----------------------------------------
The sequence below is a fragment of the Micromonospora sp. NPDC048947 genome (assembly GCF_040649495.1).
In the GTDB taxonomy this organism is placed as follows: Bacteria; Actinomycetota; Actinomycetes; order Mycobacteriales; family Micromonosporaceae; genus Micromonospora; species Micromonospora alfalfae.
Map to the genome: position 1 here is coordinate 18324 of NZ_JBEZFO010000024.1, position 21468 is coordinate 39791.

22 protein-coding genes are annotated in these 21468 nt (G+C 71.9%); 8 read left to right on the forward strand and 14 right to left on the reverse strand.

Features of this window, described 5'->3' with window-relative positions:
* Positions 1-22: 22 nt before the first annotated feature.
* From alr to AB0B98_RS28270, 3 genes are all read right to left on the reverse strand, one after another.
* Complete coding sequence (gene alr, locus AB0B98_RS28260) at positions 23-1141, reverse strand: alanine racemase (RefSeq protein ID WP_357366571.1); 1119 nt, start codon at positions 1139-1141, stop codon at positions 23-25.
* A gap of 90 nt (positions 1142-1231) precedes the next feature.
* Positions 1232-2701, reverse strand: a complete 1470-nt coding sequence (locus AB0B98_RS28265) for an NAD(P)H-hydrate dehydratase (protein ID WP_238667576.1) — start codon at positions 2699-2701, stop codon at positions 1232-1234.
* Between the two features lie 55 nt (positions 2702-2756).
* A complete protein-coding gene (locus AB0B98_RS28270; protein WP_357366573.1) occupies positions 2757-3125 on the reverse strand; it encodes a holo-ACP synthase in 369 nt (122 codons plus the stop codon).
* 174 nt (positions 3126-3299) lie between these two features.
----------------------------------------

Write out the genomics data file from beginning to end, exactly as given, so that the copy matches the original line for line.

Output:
The sequence below is a fragment of the Micromonospora sp. NPDC048947 genome (assembly GCF_040649495.1).
In the GTDB taxonomy this organism is placed as follows: Bacteria; Actinomycetota; Actinomycetes; order Mycobacteriales; family Micromonosporaceae; genus Micromonospora; species Micromonospora alfalfae.
Map to the genome: position 1 here is coordinate 18324 of NZ_JBEZFO010000024.1, position 21468 is coordinate 39791.

22 protein-coding genes are annotated in these 21468 nt (G+C 71.9%); 8 read left to right on the forward strand and 14 right to left on the reverse strand.

Features of this window, described 5'->3' with window-relative positions:
* Positions 1-22: 22 nt before the first annotated feature.
* From alr to AB0B98_RS28270, 3 genes are all read right to left on the reverse strand, one after another.
* Complete coding sequence (gene alr, locus AB0B98_RS28260) at positions 23-1141, reverse strand: alanine racemase (RefSeq protein ID WP_357366571.1); 1119 nt, start codon at positions 1139-1141, stop codon at positions 23-25.
* A gap of 90 nt (positions 1142-1231) precedes the next feature.
* Positions 1232-2701, reverse strand: a complete 1470-nt coding sequence (locus AB0B98_RS28265) for an NAD(P)H-hydrate dehydratase (protein ID WP_238667576.1) — start codon at positions 2699-2701, stop codon at positions 1232-1234.
* Between the two features lie 55 nt (positions 2702-2756).
* A complete protein-coding gene (locus AB0B98_RS28270; protein WP_357366573.1) occupies positions 2757-3125 on the reverse strand; it encodes a holo-ACP synthase in 369 nt (122 codons plus the stop codon).
* 174 nt (positions 3126-3299) lie between these two features.